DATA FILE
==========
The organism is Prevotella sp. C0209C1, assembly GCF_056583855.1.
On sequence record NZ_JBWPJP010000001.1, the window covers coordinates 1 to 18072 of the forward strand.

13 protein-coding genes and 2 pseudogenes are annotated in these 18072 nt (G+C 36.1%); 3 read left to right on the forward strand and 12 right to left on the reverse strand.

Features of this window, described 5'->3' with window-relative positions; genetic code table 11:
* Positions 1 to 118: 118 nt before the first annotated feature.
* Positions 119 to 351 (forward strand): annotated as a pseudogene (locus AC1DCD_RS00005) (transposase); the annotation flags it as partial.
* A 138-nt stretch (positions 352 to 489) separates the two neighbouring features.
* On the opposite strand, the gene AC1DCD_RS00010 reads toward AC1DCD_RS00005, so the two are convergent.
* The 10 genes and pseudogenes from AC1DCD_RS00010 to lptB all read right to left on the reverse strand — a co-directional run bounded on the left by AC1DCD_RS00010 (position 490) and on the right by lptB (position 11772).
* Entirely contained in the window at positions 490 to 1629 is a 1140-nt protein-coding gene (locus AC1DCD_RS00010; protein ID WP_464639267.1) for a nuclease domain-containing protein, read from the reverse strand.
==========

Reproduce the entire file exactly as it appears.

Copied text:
The organism is Prevotella sp. C0209C1, assembly GCF_056583855.1.
On sequence record NZ_JBWPJP010000001.1, the window covers coordinates 1 to 18072 of the forward strand.

13 protein-coding genes and 2 pseudogenes are annotated in these 18072 nt (G+C 36.1%); 3 read left to right on the forward strand and 12 right to left on the reverse strand.

Features of this window, described 5'->3' with window-relative positions; genetic code table 11:
* Positions 1 to 118: 118 nt before the first annotated feature.
* Positions 119 to 351 (forward strand): annotated as a pseudogene (locus AC1DCD_RS00005) (transposase); the annotation flags it as partial.
* A 138-nt stretch (positions 352 to 489) separates the two neighbouring features.
* On the opposite strand, the gene AC1DCD_RS00010 reads toward AC1DCD_RS00005, so the two are convergent.
* The 10 genes and pseudogenes from AC1DCD_RS00010 to lptB all read right to left on the reverse strand — a co-directional run bounded on the left by AC1DCD_RS00010 (position 490) and on the right by lptB (position 11772).
* Entirely contained in the window at positions 490 to 1629 is a 1140-nt protein-coding gene (locus AC1DCD_RS00010; protein ID WP_464639267.1) for a nuclease domain-containing protein, read from the reverse strand.